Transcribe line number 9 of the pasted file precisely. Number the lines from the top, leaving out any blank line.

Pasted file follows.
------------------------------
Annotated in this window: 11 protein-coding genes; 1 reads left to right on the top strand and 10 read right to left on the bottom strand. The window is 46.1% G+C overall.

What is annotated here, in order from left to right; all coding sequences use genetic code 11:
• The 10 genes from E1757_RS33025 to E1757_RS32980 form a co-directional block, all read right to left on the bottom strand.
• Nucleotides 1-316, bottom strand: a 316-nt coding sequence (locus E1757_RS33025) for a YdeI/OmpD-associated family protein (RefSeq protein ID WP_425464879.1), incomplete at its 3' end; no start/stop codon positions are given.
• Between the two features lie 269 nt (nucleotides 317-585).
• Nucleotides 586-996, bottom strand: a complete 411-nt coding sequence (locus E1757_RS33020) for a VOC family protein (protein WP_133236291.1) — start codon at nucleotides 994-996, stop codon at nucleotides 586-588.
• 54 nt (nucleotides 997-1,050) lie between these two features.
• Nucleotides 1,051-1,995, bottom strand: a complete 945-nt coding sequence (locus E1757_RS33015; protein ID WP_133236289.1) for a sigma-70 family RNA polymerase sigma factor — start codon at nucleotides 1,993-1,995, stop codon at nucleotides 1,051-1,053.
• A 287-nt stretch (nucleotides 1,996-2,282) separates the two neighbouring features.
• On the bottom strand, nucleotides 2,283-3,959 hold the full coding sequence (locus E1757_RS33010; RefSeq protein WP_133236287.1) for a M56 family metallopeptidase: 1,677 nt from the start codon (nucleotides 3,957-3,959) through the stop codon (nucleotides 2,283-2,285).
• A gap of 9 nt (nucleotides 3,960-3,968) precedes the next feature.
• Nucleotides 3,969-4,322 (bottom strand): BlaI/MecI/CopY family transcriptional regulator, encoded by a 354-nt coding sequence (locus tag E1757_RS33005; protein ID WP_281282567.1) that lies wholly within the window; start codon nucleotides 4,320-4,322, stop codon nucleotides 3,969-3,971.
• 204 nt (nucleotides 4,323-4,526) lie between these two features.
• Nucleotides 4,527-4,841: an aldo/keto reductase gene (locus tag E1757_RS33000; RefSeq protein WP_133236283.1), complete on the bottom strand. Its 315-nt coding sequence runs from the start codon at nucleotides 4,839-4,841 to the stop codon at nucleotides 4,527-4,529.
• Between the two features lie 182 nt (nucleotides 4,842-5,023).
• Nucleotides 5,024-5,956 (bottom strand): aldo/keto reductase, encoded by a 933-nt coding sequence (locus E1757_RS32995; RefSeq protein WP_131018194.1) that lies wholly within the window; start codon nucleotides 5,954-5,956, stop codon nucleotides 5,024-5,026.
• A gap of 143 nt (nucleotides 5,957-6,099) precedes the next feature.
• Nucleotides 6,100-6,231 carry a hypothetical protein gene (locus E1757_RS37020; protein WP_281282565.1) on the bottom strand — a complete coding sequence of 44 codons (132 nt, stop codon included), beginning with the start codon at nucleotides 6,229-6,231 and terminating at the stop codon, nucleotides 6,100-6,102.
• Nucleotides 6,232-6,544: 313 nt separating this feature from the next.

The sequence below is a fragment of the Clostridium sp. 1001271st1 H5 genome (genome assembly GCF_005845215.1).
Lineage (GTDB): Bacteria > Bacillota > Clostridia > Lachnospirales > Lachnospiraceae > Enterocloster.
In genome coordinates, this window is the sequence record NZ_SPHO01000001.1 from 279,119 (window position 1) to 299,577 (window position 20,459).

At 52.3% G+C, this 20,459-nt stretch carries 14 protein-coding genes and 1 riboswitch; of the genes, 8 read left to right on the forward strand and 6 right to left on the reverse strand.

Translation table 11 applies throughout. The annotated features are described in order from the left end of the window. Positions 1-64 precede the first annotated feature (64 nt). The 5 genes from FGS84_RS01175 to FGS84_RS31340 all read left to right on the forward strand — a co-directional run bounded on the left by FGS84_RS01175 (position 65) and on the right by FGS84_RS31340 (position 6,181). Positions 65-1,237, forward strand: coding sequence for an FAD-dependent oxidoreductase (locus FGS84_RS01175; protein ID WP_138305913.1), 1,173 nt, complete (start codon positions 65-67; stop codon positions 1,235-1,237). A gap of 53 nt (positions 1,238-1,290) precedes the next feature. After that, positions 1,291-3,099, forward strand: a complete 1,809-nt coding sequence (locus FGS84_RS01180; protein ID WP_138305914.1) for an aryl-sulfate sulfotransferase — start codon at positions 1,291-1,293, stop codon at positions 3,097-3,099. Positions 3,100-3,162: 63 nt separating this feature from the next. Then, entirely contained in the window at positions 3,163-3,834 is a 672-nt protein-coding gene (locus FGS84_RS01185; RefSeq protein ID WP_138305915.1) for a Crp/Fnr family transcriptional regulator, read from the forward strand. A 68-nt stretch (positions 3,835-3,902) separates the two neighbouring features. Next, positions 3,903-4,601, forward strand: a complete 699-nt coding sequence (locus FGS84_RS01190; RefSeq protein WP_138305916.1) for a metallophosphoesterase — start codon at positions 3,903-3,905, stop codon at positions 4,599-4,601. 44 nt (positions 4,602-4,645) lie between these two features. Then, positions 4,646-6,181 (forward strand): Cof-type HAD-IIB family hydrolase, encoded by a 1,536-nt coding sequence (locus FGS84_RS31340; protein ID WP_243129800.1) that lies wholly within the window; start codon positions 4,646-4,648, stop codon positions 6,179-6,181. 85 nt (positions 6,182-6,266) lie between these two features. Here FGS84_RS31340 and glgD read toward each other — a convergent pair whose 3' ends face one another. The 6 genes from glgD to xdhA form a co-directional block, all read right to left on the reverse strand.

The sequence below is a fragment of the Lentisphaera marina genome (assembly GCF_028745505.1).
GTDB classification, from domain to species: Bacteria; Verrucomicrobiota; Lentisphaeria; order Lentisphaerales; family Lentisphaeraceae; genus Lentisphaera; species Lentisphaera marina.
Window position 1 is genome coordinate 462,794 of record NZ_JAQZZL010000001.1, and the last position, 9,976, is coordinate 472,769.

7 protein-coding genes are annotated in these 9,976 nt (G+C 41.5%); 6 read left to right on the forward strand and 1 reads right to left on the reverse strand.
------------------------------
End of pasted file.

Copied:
• A 287-nt stretch (nucleotides 1,996-2,282) separates the two neighbouring features.